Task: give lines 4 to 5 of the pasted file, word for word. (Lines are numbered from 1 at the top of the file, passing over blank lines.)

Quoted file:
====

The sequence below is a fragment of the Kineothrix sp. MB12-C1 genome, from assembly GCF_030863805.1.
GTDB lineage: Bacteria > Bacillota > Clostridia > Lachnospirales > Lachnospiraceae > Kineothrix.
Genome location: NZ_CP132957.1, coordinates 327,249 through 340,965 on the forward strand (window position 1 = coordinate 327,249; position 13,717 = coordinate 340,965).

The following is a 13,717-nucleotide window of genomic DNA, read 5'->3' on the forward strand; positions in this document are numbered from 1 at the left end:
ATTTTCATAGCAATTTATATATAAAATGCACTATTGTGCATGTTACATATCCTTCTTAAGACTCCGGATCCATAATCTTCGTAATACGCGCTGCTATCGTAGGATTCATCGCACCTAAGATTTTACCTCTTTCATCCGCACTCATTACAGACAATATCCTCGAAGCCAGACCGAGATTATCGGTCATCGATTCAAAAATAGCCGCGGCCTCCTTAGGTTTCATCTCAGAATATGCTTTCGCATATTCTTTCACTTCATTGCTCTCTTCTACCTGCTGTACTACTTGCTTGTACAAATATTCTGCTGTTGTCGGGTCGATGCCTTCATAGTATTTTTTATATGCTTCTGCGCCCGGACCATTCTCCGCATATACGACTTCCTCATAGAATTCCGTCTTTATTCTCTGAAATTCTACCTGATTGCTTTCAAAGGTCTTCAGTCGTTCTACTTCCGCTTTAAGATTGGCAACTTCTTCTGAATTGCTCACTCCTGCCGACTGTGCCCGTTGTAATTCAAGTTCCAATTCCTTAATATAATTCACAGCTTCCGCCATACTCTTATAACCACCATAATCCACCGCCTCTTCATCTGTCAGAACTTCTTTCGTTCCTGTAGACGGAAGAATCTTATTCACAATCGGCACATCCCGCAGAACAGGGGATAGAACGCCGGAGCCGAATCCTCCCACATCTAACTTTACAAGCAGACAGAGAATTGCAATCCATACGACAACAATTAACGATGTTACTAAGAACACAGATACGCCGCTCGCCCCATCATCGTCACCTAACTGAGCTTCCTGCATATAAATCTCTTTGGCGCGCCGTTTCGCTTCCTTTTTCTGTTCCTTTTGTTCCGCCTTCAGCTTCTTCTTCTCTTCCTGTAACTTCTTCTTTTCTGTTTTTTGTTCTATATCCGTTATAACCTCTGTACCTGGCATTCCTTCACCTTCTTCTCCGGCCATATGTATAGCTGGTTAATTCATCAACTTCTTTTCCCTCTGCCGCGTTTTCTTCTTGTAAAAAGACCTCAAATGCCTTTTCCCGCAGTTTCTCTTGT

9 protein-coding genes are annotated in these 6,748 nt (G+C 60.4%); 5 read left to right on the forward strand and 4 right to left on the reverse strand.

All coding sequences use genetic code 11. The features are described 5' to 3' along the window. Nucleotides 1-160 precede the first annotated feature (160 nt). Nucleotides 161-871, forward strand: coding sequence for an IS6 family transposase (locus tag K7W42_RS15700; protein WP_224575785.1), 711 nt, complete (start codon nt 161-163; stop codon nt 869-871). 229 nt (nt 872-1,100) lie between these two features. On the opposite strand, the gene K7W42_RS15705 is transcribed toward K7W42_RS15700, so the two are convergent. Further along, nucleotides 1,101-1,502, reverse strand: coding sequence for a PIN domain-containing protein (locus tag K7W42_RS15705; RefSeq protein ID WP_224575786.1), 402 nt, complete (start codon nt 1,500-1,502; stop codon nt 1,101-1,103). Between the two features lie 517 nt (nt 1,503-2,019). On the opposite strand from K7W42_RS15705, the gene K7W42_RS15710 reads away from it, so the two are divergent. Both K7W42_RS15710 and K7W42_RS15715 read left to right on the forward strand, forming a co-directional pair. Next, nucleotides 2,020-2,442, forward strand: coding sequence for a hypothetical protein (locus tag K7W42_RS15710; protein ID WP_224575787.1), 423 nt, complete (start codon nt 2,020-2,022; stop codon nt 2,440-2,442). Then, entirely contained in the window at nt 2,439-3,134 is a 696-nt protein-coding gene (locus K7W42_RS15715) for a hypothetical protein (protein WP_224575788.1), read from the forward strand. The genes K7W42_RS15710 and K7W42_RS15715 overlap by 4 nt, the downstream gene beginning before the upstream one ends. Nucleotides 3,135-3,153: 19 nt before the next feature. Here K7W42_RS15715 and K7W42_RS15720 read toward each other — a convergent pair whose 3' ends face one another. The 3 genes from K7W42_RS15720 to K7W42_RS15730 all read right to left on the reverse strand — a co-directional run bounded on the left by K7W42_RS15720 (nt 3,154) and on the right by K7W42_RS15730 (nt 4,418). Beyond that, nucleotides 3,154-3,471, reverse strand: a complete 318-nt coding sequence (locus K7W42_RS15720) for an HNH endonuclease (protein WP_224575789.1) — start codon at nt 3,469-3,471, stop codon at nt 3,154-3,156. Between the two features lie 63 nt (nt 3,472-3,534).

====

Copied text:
The following is a 13,717-nucleotide window of genomic DNA, read 5'->3' on the forward strand; positions in this document are numbered from 1 at the left end:
ATTTTCATAGCAATTTATATATAAAATGCACTATTGTGCATGTTACATATCCTTCTTAAGACTCCGGATCCATAATCTTCGTAATACGCGCTGCTATCGTAGGATTCATCGCACCTAAGATTTTACCTCTTTCATCCGCACTCATTACAGACAATATCCTCGAAGCCAGACCGAGATTATCGGTCATCGATTCAAAAATAGCCGCGGCCTCCTTAGGTTTCATCTCAGAATATGCTTTCGCATATTCTTTCACTTCATTGCTCTCTTCTACCTGCTGTACTACTTGCTTGTACAAATATTCTGCTGTTGTCGGGTCGATGCCTTCATAGTATTTTTTATATGCTTCTGCGCCCGGACCATTCTCCGCATATACGACTTCCTCATAGAATTCCGTCTTTATTCTCTGAAATTCTACCTGATTGCTTTCAAAGGTCTTCAGTCGTTCTACTTCCGCTTTAAGATTGGCAACTTCTTCTGAATTGCTCACTCCTGCCGACTGTGCCCGTTGTAATTCAAGTTCCAATTCCTTAATATAATTCACAGCTTCCGCCATACTCTTATAACCACCATAATCCACCGCCTCTTCATCTGTCAGAACTTCTTTCGTTCCTGTAGACGGAAGAATCTTATTCACAATCGGCACATCCCGCAGAACAGGGGATAGAACGCCGGAGCCGAATCCTCCCACATCTAACTTTACAAGCAGACAGAGAATTGCAATCCATACGACAACAATTAACGATGTTACTAAGAACACAGATACGCCGCTCGCCCCATCATCGTCACCTAACTGAGCTTCCTGCATATAAATCTCTTTGGCGCGCCGTTTCGCTTCCTTTTTCTGTTCCTTTTGTTCCGCCTTCAGCTTCTTCTTCTCTTCCTGTAACTTCTTCTTTTCTGTTTTTTGTTCTATATCCGTTATAACCTCTGTACCTGGCATTCCTTCACCTTCTTCTCCGGCCATATGTATAGCTGGTTAATTCATCAACTTCTTTTCCCTCTGCCGCGTTTTCTTCTTGTAAAAAGACCTCAAATGCCTTTTCCCGCAGTTTCTCTTGT